I remember exactly where I was the day the Columbine Massacre happened in 1999. I couldn’t believe the news. Never before had we seen that kind of devastation and tragedy on a school campus. Years later, I remember exactly where I was the moment I learned of the horrific tragedy in Newtown, Connecticut. I was shocked at the death toll, rocked by the devastation that had been caused by this killer who took the lives and futures of so many innocent children.
Perhaps you remember the thoughts that went through your mind. Like many, you might have had the thought, “Wow. That could have happened in my city.” And, it’s true. Tragedy knows no boundaries. It does not discriminate between people. Tragedy can hit any community, any family, any individual, at any time.
Many parents work to shield their children from seeing or hearing about these kinds of events for fear of scaring them. Rightly so. Others with older children can’t possibly keep it from them, but they struggle to find the words to explain this kind of degenerate and evil behavior. I understand.
Aside from mass shootings, terrorist attacks, Earthquakes, and other mass disasters, there are tragedies that eventually strike every family. The death of a loved one. The death of a pet. An accident that permanently injures someone. The sudden loss of income due to layoffs or being fired. Divorce. These are the every-day tragedies and losses that parents struggle to explain and help their children through.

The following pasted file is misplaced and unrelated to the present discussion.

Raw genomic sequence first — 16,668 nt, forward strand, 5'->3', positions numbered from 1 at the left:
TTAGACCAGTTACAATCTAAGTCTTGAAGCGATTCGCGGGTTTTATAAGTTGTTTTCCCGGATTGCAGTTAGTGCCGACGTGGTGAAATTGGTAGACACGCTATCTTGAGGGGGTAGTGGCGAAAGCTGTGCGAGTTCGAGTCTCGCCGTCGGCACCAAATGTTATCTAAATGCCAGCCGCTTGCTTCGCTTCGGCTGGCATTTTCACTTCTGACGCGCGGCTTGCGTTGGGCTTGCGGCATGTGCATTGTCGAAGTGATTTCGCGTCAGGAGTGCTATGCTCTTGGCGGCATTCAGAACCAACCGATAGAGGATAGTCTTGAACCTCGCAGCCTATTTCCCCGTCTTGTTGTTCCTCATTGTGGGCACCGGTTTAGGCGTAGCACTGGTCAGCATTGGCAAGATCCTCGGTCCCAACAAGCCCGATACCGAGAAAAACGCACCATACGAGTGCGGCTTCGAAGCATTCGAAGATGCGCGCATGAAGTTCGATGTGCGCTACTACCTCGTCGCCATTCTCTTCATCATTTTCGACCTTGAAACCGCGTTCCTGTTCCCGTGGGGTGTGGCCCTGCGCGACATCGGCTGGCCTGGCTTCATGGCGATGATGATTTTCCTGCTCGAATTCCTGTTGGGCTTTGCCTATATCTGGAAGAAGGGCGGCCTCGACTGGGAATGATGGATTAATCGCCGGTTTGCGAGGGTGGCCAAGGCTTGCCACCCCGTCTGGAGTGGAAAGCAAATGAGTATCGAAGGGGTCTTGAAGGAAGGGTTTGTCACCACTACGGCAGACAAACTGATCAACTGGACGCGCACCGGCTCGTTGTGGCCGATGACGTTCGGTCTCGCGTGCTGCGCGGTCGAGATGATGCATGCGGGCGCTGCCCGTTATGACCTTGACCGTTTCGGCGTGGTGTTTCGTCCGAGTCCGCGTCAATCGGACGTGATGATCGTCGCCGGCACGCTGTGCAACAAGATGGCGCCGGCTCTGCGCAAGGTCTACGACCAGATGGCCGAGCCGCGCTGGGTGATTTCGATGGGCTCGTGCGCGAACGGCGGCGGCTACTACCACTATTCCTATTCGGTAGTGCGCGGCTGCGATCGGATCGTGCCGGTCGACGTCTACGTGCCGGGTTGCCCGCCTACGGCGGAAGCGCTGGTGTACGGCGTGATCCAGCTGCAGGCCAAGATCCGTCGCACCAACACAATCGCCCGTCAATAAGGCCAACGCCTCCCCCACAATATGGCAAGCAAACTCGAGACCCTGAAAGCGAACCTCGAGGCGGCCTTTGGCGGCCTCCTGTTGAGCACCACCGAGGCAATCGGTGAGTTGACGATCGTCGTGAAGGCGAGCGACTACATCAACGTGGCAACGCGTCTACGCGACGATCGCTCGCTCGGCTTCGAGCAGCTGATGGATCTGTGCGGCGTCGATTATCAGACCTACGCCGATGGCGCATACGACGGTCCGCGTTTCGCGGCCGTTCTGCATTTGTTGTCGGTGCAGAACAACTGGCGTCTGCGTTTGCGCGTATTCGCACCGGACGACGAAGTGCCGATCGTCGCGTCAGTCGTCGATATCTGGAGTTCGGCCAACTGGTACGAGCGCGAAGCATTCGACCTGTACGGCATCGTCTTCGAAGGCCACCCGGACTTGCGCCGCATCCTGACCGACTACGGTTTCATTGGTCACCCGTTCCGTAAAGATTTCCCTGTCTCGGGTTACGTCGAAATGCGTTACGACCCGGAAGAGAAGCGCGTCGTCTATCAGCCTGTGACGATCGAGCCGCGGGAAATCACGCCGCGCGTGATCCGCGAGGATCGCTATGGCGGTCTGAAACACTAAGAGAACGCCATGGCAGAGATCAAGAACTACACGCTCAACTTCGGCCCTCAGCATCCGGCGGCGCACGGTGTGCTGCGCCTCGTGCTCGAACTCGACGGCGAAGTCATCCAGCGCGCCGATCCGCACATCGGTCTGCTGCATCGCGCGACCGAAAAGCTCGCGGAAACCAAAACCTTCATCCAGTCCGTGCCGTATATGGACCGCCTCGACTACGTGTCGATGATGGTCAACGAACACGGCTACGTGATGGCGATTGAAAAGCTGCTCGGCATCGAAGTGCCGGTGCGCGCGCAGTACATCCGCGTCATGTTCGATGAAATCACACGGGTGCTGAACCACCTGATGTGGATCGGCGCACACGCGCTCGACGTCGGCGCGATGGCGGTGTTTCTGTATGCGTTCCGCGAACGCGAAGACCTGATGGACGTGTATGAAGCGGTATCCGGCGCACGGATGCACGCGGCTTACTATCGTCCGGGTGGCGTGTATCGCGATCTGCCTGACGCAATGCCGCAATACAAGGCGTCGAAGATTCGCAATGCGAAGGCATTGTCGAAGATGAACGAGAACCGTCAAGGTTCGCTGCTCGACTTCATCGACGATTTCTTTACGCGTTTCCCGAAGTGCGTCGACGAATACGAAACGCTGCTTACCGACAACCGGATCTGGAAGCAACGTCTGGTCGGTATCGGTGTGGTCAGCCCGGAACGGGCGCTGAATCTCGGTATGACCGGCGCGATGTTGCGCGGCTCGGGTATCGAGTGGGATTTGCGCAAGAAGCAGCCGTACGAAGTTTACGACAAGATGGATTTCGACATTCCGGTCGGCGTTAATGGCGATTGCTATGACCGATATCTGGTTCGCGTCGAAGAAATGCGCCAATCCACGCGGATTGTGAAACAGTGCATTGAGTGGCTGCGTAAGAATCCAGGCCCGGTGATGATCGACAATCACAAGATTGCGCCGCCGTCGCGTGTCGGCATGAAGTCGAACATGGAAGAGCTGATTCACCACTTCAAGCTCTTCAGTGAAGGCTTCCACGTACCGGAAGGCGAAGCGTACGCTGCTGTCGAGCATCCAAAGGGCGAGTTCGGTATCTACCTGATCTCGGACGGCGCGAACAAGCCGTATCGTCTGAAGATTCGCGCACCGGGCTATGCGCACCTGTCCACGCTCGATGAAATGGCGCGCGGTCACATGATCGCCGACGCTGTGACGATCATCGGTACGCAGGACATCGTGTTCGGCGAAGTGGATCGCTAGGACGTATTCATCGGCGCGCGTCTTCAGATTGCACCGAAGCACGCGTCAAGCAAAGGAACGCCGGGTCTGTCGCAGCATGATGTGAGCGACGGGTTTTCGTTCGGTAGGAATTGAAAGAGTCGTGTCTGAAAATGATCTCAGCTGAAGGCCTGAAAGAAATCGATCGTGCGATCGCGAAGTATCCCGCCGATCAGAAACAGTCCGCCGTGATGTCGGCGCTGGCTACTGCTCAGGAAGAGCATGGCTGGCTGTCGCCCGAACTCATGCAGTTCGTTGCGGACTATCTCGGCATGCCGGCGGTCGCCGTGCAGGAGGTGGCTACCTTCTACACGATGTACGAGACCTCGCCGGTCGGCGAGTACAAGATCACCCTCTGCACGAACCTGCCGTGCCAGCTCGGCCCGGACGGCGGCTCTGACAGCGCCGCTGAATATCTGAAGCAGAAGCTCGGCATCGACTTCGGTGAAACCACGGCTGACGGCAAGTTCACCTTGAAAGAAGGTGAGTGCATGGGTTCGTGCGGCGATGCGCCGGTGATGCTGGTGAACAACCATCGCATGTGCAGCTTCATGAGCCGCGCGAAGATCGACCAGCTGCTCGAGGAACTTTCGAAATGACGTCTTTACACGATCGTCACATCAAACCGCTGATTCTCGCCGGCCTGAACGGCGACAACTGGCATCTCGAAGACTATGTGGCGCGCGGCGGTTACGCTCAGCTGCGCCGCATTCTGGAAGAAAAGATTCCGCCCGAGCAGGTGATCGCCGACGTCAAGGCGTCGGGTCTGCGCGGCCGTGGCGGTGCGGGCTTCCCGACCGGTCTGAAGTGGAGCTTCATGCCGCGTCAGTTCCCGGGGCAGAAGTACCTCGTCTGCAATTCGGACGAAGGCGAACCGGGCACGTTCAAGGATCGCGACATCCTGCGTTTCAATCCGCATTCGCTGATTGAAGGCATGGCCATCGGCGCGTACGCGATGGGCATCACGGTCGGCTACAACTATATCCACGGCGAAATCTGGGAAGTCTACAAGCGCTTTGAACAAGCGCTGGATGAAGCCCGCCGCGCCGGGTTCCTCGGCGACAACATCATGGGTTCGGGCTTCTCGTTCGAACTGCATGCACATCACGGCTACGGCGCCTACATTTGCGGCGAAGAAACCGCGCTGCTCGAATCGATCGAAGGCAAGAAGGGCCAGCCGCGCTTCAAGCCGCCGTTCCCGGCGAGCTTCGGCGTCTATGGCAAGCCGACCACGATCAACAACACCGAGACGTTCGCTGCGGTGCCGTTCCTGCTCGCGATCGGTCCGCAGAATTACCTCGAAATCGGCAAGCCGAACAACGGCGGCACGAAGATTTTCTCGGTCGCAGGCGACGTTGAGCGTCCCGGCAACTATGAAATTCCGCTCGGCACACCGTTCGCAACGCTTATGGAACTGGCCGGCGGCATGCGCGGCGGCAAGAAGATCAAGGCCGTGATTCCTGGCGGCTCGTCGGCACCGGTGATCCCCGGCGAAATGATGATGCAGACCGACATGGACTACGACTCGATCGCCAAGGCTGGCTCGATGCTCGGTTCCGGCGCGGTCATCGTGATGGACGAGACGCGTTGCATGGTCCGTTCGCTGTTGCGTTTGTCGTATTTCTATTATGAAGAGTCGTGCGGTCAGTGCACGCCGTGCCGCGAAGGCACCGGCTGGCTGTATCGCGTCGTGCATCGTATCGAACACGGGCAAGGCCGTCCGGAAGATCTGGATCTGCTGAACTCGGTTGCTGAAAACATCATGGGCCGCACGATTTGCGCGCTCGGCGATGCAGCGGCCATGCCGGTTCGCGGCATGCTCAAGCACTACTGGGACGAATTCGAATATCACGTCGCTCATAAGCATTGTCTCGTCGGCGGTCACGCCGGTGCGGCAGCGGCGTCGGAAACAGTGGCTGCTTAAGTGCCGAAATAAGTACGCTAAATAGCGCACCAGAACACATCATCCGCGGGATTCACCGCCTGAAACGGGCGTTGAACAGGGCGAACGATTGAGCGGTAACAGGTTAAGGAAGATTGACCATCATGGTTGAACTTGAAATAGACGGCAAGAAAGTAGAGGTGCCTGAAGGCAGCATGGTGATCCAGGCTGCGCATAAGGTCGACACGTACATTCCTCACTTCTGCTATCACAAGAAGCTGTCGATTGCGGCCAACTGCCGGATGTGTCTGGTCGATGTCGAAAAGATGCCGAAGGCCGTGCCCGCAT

The questions abound…
- How much do I tell my kids?
- Do I tell them everything is fine when it isn’t?
- Do I allow them to be a part of family discussions?
- Do I let them go to the funeral?
- Should I let them look at the body in the casket?
- How do I handle their questions about death?
These are all legitimate questions. They are all not so easy to answer. In this video, I share some things that will help you in this process. Kids Pastors are often in the position of needing to help parents navigate the treacherous waters of grief with their children. I am providing this video as a resource to you. Feel free to take the content provided and use it to teach the parents at your church how to better handle conversations with their children about death and tragedy.